Tax Exemption for Research and Development and Manufacturing Equipment for Defense and Space Industr
Tax Exemption for Research and Development and Manufacturing Equipment for Defense and Space Industry
Summary: Florida has long reaped the economic benefits of hosting strong Defense and Space Industries. Florida's tax structure and aggressive competition from other states threatens the future strength of these industries. The market is driving these industries toward consolidation in the most competitive locations. Florida is less competitive as one of the few states, which still tax machinery and equipment used by space and defense companies for research and development and manufacturing. States that are attempting to lure this high-tech, high wage business, such as California, Texas, Arizona and Georgia, have exempted machinery and equipment from their sales and use tax.
Legislation Requested: Amend s.212.08 F.S. to provide an exemption from taxation for machinery and equipment used in defense and space technology research and development and production.
· The space and defense industries are major contributors to Florida's economy.
· Annually NASA and the Department of Defense award approximately $10B in contracts to Florida companies. In addition Florida currently has a strong supplier/sub-contractor base that receives contracts from Prime contractors based in other states. For example, the F-22 program, based in Texas, has approximately 220 contracts with Florida based suppliers/sub-contractors.
· Space and defense companies employee more than 45,000 Floridians in high skilled, high wage jobs. These industries create another 75,000 indirect jobs.
· Increasing communication demands, growth of the Space Station and other defense and technology demands for access to space will drive continuing growth in the space industry.
· The defense budget growth is expected to exceed the previously forecast growth rate of 2% per year for the next 10 years. A recent public opinion survey showed 59% in favor of increased defense spending. The enacted FY 01 defense budget grew 8% over FY 00.
· The worldwide competition for space and defense contracts is increasing. Space and defense companies face increasing pressure to reduce costs. In response these companies are attacking all aspects of their product and service costs to include the location cost of doing business.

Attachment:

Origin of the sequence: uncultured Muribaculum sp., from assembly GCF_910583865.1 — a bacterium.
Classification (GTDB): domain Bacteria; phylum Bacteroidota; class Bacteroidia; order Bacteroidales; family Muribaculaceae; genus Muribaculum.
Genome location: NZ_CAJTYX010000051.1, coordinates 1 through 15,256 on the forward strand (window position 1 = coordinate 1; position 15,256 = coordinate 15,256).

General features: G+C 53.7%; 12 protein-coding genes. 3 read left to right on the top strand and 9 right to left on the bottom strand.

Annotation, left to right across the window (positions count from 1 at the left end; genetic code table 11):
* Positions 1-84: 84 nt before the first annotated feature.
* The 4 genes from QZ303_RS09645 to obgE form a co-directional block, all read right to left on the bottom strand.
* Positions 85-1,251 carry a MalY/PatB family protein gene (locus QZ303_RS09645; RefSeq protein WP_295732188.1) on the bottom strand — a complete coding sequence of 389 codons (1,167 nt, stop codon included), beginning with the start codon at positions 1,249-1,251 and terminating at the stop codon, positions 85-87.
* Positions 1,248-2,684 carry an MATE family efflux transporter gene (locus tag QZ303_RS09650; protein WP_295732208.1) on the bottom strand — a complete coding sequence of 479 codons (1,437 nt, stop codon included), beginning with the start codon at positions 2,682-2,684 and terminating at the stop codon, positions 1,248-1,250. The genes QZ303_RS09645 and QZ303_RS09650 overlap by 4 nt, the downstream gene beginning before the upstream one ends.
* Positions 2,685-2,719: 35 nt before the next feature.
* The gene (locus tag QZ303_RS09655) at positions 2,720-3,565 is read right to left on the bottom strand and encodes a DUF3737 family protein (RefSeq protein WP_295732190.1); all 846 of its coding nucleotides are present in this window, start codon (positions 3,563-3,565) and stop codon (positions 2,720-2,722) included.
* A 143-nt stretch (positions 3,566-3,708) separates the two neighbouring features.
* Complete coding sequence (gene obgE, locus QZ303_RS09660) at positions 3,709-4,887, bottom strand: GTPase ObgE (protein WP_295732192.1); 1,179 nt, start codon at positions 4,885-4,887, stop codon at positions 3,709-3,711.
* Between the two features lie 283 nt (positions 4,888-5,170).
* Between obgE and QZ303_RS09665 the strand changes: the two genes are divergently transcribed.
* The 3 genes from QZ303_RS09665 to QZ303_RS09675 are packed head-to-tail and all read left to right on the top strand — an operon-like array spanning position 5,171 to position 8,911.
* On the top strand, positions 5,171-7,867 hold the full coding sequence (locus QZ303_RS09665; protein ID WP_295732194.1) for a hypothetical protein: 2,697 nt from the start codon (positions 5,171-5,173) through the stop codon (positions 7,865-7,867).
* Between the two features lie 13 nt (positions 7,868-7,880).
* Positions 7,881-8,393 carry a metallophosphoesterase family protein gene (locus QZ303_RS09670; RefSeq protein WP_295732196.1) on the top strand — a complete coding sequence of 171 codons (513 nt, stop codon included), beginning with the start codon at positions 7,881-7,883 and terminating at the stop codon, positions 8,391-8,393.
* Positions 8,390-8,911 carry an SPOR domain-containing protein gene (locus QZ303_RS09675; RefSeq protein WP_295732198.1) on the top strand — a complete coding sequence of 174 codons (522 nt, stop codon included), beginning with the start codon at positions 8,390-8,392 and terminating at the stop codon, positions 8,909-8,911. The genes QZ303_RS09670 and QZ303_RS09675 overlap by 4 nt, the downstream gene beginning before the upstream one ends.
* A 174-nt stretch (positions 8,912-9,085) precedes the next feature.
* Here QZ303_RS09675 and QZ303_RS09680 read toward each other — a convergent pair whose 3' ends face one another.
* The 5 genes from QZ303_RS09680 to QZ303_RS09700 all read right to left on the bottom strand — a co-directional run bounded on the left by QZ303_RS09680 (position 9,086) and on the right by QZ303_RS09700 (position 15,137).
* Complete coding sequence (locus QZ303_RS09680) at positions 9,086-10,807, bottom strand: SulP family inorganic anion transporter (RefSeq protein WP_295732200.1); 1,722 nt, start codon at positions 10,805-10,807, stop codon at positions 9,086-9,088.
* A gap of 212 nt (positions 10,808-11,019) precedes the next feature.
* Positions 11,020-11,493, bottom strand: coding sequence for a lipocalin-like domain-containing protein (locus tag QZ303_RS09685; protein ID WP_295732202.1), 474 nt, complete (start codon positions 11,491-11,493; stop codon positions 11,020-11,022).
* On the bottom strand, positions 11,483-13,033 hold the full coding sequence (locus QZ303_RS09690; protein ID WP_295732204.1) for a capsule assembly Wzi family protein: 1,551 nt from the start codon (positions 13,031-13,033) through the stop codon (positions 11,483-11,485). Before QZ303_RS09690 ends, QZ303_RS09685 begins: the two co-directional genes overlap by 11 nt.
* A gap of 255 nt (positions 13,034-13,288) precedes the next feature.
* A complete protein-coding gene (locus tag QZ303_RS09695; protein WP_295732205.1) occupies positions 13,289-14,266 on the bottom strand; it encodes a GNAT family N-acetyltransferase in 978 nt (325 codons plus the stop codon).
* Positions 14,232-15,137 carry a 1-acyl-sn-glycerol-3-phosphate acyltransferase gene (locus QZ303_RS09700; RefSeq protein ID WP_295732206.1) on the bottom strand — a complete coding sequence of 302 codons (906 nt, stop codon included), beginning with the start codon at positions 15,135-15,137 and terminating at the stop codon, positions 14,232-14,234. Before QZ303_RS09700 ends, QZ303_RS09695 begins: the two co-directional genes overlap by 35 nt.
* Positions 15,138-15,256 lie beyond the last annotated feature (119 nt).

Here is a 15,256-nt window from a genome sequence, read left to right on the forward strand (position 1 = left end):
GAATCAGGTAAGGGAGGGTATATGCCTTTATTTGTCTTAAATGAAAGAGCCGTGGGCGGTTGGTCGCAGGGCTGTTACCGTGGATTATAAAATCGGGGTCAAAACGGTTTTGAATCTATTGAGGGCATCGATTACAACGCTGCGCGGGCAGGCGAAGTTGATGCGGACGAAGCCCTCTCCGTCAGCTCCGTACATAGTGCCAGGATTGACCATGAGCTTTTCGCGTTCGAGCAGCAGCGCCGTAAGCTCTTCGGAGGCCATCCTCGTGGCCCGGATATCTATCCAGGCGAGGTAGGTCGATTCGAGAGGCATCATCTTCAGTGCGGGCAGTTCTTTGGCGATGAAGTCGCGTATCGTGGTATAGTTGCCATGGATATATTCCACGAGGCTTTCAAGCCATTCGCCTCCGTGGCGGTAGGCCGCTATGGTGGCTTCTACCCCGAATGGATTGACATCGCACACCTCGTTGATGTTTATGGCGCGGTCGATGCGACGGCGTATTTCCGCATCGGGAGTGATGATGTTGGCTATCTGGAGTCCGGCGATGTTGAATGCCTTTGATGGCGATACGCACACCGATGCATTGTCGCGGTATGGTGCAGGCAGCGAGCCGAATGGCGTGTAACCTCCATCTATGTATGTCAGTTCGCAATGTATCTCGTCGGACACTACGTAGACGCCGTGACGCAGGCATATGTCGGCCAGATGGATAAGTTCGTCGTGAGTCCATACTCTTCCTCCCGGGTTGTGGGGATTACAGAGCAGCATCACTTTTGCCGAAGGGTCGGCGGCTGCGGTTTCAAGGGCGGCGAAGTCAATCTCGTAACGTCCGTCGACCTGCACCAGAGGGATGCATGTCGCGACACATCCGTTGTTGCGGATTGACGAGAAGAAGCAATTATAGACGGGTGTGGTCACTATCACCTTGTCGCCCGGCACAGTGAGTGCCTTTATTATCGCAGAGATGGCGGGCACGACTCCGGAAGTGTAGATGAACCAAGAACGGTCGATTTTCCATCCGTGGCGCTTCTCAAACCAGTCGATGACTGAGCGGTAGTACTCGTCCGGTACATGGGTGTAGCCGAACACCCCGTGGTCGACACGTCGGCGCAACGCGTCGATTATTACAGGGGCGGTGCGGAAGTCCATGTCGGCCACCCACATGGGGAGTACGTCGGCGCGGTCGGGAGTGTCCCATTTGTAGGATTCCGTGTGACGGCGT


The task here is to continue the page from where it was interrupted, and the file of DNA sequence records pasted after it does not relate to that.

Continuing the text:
· Florida's competitor states are increasing their efforts to attract these high-tech, high wage businesses. Failure to consider and respond to these threats could severely impact Florida's economy.
· Granting this request will make Florida's space and defense companies more competitive and will help them grow. If it does nothing more than make it possible for these companies to maintain their current share of the NASA and Defense budgets the resultant contribution to the financial well-being of our state by far than the collection of sales and use tax on machinery and equipment.
· One example of the potential contribution to Florida's economy could be based on the expected growth of the defense budget. If the defense budget grows between 2% and 8% per year for 5 years and Florida companies can maintain their current share the current annual average of $6B in defense contracts awarded to Florida companies would grow to between $6.624B and $8.81B per year at the end of 5 years. This would mean a job increase over the 5 years of between ~2600 and 12,600 direct jobs and 4700 and 21,000 indirect jobs. This example does not include the expected growth in the space industry nor does it include the growth that Florida's supplier/sub-contractor base would experience.